India has been among the largest producers and consumers of gold. Therefore at the time of widening current account deficit (CAD), the government cracked the whip on gold imports. Not only the customs duty was raised but gold imports were also subject to restrictions to curb consumption. The 20:80 restrictions made it mandatory for traders and jewellery makers to export 20% of the gold imported. This led to higher cost of operations for domestic jewelry companies. However it has not done much in weaning away Indians from gold. On the other hand, gold smuggling became more rampant in the country. With CAD reaching more benign levels, the government has withdrawn the 20:80 restrictions on gold imports.
What is the reason behind India's undying love for the yellow metal?
Gold is an asset of the last resort. During exceptional times such as war or economic/ political upheaval, when other asset classes lose their value, gold continues to hold on to it. Therefore gold becomes a coveted asset in such times. But the gold attraction for Indians extends beyond these extraordinary times. And this is partly on account of the deficit of trust in the investment avenues available. Moreover Ponzi schemes such as the Saradha scam have further eroded their faith. Therefore instead of penalizing countrymen for investing in gold, the government should create more safe, profitable and reliable investment products. This in turn can reduce the voracious appetite for the yellow metal. The government's ambitious financial inclusion programme Jan Dhan Yojana is the step in that direction.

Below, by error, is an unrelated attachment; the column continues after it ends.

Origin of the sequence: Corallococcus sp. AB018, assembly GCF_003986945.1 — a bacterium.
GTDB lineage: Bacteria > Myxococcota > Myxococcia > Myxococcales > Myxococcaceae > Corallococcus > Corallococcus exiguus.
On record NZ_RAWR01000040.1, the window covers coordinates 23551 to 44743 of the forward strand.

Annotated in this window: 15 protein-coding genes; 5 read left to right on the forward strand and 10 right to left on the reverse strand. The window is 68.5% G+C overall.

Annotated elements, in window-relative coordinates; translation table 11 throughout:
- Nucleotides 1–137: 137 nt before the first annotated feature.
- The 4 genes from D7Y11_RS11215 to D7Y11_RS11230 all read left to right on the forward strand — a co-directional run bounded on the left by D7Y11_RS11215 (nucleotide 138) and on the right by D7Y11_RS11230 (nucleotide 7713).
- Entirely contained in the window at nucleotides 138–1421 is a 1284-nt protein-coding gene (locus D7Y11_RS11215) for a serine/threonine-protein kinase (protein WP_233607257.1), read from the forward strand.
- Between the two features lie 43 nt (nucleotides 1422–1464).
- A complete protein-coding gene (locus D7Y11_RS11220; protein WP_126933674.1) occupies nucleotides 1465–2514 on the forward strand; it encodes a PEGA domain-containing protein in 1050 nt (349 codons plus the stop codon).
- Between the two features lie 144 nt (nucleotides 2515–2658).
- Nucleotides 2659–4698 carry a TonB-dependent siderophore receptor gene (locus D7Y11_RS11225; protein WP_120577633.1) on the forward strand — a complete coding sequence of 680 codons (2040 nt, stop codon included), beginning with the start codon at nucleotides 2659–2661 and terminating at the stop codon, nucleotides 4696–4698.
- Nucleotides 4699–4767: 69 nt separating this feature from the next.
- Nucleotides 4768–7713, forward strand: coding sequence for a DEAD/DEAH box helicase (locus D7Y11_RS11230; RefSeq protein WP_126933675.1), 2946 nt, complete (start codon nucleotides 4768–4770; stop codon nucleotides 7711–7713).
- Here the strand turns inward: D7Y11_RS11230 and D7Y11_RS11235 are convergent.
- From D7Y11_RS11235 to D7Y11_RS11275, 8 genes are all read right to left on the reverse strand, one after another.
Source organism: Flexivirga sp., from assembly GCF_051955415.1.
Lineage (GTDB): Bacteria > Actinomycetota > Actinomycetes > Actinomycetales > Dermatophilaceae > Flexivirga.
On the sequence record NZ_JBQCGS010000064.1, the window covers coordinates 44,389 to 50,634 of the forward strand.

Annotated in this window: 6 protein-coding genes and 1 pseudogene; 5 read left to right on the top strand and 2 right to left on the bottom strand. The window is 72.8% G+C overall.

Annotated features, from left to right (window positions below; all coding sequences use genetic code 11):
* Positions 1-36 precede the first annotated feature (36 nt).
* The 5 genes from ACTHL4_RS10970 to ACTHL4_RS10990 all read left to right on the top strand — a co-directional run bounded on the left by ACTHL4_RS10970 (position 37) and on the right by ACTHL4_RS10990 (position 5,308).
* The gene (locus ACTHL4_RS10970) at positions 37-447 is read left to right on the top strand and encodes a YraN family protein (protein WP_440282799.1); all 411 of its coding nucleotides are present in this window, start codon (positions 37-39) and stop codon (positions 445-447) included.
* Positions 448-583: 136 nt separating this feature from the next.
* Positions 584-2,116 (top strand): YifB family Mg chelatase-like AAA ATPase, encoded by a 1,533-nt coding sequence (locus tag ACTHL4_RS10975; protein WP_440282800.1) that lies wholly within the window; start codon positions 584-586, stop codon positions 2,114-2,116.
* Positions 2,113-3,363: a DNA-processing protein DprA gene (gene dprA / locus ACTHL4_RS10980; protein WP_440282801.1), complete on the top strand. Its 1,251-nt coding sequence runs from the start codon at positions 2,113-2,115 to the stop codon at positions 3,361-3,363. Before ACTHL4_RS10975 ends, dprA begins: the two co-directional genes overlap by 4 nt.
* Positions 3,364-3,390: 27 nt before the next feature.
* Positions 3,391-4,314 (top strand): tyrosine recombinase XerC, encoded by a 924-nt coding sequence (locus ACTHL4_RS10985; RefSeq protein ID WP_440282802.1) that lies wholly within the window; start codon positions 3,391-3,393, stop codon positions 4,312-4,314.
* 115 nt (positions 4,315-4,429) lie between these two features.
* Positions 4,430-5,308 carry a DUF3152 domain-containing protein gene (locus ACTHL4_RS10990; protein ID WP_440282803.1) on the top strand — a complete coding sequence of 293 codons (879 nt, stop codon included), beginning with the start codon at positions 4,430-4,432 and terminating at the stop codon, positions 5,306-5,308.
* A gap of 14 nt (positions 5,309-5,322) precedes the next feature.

It is true that gold is not a productive asset and does not earn returns. However with the mindless money printing game going around the world, the importance of gold as a safe haven has all the more increased. As India recovers from the throes of economic slowdown, it makes sense investing in sectors that hold growth potential. But with global recovery still fraught with uncertainty, one should not totally rule out investment in gold.